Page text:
A third problem appears...
At age 14, Zeke was still doing well at his yearly checkup. The results of blood work, urinalysis, a total T4 concentration, a fecal examination, and blood pressure measurement were normal. However, several months after this checkup,
Zeke had a sudden onset of episodes of collapse, which could have been either seizures or syncope. Each episode was short,
and he recovered quickly. The episodes seemed to occur in association with excitement, especially at feeding times. Blood
work, urinalysis, a total T4 concentration, and blood pressure measurement were repeated, and the results were still normal. The results of an FeLV antigen
test and an FIV antibody test were also negative.
We performed a cardiac evaluation, which included thoracic radiography, six-lead electrocardiography, and echocardiography.
Cardiomegaly was noted on the thoracic radiographs, but no evidence of pulmonary congestion was present. The electrocardiographic
findings were normal. The echocardiogram revealed marked hypertrophy of the left ventricular free wall and obstruction of
the left ventricular outflow tract by the interventricular septum, consistent with a diagnosis of hypertrophic obstructive
We thought the left ventricular outflow tract obstruction was the cause of the syncope (collapse episodes). Zeke began receiving
atenolol (12.5 mg daily) to address his cardiac disease, as beta-blockers are the drug of choice when some component of left
ventricular outflow tract obstruction is noted. He continued to receive prednisolone (2.5 mg once daily) and the low-residue
intestinal diet. He returned several weeks after this diagnosis was made for a physical examination. He had improved while
receiving this therapy, and his syncopal episodes had resolved. He continued to return every three months for follow-up examinations.
At Zeke's annual comprehensive checkup at age 15, his health problems included obesity (body condition score of 4), inflammatory
bowel disease, and hypertrophic obstructive cardiomyopathy. He was clinically doing well. The results of blood work, urinalysis,
a total T4 concentration, and blood pressure measurement were normal. His follow-up cardiac evaluation (six months after the initial
diagnosis) showed no progression of his cardiac disease. We repeated blood work, urinalysis, a total T4 concentration, and blood pressure measurement six months later, and all values were normal.
And a fourth problem develops...
At age 16, Zeke was again presented for his checkup. No unusual clinical signs were noted by the owner or found on physical
examination. He was still overweight (body condition score of 4). This time when blood work, urinalysis, a total T4 concentration, and blood pressure measurement were performed, two striking abnormalities were present: a marked hyperglycemia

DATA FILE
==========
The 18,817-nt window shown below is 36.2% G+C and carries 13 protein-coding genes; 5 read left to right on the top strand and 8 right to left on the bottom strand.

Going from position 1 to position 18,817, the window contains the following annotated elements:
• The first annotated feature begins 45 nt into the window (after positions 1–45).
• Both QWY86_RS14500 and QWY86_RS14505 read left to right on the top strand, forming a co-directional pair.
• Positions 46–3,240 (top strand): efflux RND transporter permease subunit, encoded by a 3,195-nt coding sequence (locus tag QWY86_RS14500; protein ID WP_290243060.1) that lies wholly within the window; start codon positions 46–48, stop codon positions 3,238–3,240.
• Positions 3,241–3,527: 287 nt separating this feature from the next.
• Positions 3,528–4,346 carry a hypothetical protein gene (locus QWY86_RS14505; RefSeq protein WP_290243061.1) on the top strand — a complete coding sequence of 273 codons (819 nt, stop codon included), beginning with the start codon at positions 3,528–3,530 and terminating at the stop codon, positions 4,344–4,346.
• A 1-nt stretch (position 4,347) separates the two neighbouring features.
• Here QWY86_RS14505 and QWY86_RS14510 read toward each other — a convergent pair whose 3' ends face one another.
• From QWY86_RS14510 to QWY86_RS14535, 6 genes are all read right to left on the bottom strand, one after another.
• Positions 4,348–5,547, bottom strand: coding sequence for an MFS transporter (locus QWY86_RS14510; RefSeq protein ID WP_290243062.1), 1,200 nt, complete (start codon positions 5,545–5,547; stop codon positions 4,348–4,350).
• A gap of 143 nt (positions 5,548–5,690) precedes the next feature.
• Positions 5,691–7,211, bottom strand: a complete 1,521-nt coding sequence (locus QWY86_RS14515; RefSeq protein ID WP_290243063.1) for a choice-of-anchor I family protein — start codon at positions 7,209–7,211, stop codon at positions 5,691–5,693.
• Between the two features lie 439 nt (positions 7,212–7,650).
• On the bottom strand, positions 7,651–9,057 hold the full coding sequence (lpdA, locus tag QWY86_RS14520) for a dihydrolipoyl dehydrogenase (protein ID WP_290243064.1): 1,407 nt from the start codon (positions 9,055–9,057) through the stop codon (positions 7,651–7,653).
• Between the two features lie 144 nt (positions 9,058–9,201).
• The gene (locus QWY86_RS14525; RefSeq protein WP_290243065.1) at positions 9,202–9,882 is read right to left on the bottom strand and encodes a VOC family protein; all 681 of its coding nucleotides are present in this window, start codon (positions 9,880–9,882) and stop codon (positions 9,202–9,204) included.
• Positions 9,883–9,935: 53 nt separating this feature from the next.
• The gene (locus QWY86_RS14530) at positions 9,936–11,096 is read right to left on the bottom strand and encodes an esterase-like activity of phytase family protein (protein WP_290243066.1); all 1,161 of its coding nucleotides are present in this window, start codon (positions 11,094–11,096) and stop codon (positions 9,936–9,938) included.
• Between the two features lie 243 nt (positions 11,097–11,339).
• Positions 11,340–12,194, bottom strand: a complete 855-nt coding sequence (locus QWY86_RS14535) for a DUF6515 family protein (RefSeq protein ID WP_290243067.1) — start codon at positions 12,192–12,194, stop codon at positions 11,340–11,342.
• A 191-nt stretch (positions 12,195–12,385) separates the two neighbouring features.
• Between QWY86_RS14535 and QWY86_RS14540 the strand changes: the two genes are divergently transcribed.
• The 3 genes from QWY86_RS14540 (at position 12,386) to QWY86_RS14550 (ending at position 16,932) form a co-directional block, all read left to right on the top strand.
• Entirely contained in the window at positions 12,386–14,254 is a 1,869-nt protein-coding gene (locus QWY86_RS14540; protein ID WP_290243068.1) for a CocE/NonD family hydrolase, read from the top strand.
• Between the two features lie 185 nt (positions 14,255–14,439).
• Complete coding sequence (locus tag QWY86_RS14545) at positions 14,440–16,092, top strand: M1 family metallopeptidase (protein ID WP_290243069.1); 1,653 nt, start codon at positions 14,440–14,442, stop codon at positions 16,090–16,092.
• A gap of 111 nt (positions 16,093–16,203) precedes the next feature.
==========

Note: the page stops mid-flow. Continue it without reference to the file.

(> 350 mg/dl) and glucosuria. A fructosamine concentration was also elevated. We diagnosed diabetes mellitus.
Cats with inflammation of their intestines often have ongoing inflammation in their liver and pancreas (triaditis). We did
not think the low-dose corticosteroid therapy being administered to control Zeke's inflammatory bowel disease caused the diabetes
mellitus. We prescribed intermediate-acting insulin therapy (Humulin L—Eli Lilly). We chose this insulin because of its effectiveness
in cats, in my experience. Good control was obtained with a moderate dose (3 U) of this intermediate-acting insulin twice
a day. Zeke's cardiac evaluation was stable, showing no progression of his heart disease. Zeke did not exhibit any insulin
resistance from the concurrent use of corticosteroids, so no changes were indicated in his other drugs or diet. He remained
overweight but was at a stable weight.
... but Zeke is still going strong
So here we are with Zeke at age 16. He has multiple health problems—obesity, inflammatory bowel disease, hypertrophic obstructive
cardiomyopathy, and diabetes mellitus. These problems are being successfully managed with medical therapy. The owner diligently
brings Zeke in for follow-up checkups. A blood glucose curve was performed to determine Zeke's nadir. He now returns monthly
for a blood glucose check at his nadir, as well as a fructosamine concentration measurement if needed. Echocardiographic examinations
are performed every six months. The guidelines as outlined by the AAFP/AFM Panel Report on Feline Senior Care have helped
us reach the goals of managing and monitoring chronic disease, preventing disease progression, and providing a good quality
of life for Zeke. He still enjoys running to his food bowls for his meals, with no recent syncopal episodes reported.
Cynthia J. Stubbs, DVM, MS, DACVIM
North Georgia Veterinary Specialty Care
3550 Lawrenceville-Suwanee Road, Suite 112
Suwanee, GA 30024
This article is adapted from Dr. Stubbs' 2005 CVC proceedings paper.